Even a New York Times article focused entirely on BDS fell short. The piece, written by Niraj Chokshi and titled “The Anti-Boycott Law Israel Used to Bar Both Omar and Tlaib,” described BDS and Israel’s law as follows:
Passed in 2017, the law was aimed at outspoken supporters of the Boycott, Divestment and Sanctions movement who encourage individuals and institutions to work to pressure Israel to end the occupation of much of the West Bank, grant full equality to Palestinian citizens of Israel, and allow Palestinians and their descendants in the diaspora to return to the homes from which they were displaced after the establishment of Israel in 1948.
Chokshi’s description of BDS is an improvement over the Washington Post account — and over his own newspaper’s typically truncated description of a movement that’s merely critical of Israeli policy or opposed to the occupation. Unlike so many of his colleagues, he did report about BDS’s “return” demand. But the reporter nonetheless failed to convey why that demand, and by extension why the boycott campaign in general, is so controversial: BDS is committed to ending the Jewish state’s existence, and it hopes to do so by encouraging a so-called right of return to Israel for millions of Palestinians.
The right of return demand, after all, is a call to demographically gerrymander an end to the Jewish majority in Israel, and with it an end to Jewish national self-determination. As BDS co-founder Omar Barghouti once admitted, his goal is “a unitary state, where, by definition, Jews will be a minority.” The admission is as blunt as it is disturbing. (Though earlier proponents of “return” were even blunter: “To put it quite clearly,” an Egyptian foreign minister once said, “the intention is the extermination of Israel.”) Opposition to this anti-Jewish, eliminationist goal is the central motivation of Israel’s anti-BDS law. All of this is ignored by the Times.
Even Rolling Stone, the financially strapped music publication that, since putting Representative Omar on its cover, has become one of her vocal defenders, weighed in. The magazine originally used an extremely misleading definition of BDS, calling it a movement that “aims to put economic pressure on the nation in order to force the nation to give equal rights to Palestinians.” After contact from CAMERA, the magazine changed it to the only slightly better, “aims to use economic pressure to push the nation for large-scale changes in its policies related to Palestinians.” And, although there is ample evidence of Representative Omar’s antisemitism, Rolling Stone referred to the President’s claim that she is antisemitic as a “smear.”
Meanwhile, coverage by the Times, Post, and most other news outlets ignored the mainstream American Jewish community’s view, from the ADL to the AJC to the Conference of Presidents, that BDS is antisemitic. Why?
The Arabic-language reporting of Western media outlets similarly downplayed BDS goals by inaccurately claiming the campaign is concerned only with policies in the West Bank and Gaza Strip.
In Arabic, BBC asserted that “Ms Tlaib and Ms Omar have voiced support for the Boycott, Divestment, Sanctions (BDS) campaign – which aims to put economic pressure on the Israeli government – because of their opposition to Israel’s policies towards Palestinians in the West Bank and Gaza Strip.” Reuters stated in Arabic that “Tlaib and Omar have voiced support for the pro-Palestinian Boycott, Divestment, Sanctions (BDS) movement over Israel’s policies toward Palestinians in the West Bank and Gaza Strip.” And according to Deutsche Welle’s Arabic coverage, the two congresswomen “publicly declared their support of the economic, cultural and academic boycott of Israel as a protest against its occupation of the Palestinian lands.”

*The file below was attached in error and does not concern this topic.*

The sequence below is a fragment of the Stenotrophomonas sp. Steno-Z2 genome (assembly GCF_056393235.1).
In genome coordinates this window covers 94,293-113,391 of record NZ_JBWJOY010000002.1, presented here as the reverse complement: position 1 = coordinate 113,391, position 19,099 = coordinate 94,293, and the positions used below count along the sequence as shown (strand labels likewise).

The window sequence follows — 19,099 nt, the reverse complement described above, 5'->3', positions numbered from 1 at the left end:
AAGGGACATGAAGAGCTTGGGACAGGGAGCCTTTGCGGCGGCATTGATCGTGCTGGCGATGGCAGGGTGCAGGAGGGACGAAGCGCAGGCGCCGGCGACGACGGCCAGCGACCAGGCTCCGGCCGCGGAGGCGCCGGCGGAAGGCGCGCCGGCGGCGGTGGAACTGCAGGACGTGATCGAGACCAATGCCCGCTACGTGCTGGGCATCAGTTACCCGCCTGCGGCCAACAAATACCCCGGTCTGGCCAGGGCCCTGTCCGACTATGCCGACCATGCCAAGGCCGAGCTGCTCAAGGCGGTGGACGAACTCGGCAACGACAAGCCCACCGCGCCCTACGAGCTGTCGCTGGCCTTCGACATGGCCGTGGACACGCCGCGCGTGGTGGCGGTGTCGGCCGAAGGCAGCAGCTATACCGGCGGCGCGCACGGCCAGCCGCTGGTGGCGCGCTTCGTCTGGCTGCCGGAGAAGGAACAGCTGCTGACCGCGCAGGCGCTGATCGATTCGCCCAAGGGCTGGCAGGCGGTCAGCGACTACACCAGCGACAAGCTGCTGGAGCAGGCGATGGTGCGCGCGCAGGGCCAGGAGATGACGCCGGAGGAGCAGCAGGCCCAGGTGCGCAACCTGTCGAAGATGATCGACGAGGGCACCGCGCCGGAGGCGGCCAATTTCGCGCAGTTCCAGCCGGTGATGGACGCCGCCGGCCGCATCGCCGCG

Erasing the BDS Component From the Congresswomen and Their Trip
Whether or not one disputes the wisdom of cancelling the Congresswomen’s entry into Israel, one cannot dispute that both are open proponents of the BDS campaign, and that their itinerary, entitled “Delegation to Palestine” was devoted to meeting with anti-Israel activists and promoting Palestinian accusations against Israel to undermine support for the Jewish state.
Yet, many in the media have attempted to erase this controversial fact. NPR’s Mary Louise Kelly, interviewing Palestinian journalist Daoud Kuttab, implies in her introduction that the reason Israel banned the two is simply because they are Muslim, Democrats and critics of Israeli policy:
“The Travel Humiliations That All Palestinians Know About” — that’s the title of an op-ed that Palestinian journalist Daoud Kuttab sent around today. He was writing in response to the drama over whether Israel would bar a visit from two U.S. congresswomen — Ilhan Omar and Rashida Tlaib. Both are Muslim, both are Democrats, and both have criticized Israel for its treatment of Palestinians.
And later Kelly erroneously denied that BDS had anything to do with Congresswoman Rashida Tlaib:
And I should jump in and note there has been some dispute over what exactly their itinerary was. She has been very clear about saying if she went, she would not promote boycotts. That is not in debate.
In fact, Tlaib’s agreement not to promote boycotts was not in the context of Israel rejecting her visit, but the opposite: When she asked to visit her grandmother and promised to avoid pro-boycott activities, Israel agreed to grant her entry. But she quickly reneged, precisely because she decided the ability to promote BDS was more important than her ability to visit her family.
Also on NPR, Matthew Yglesias, co-founder of Vox, a self-described explanatory journalism site, similarly omitted BDS from his description of why Israel barred Congresswomen Tlaib and Omar. According to Yglesias, BDS had nothing to do with it:
And, you know, the press — had this trip happened and had press followed them and seen life under occupation, what it’s like to struggle when your water is being diverted to settlements that need swimming pools, when you’re cut off from your land by walls — things like that — it’s eye-opening. And it’s important. And I think, you know, there’s a reason why the Israeli government is restrictive in general about who’s allowed to visit and who’s allowed to see these things.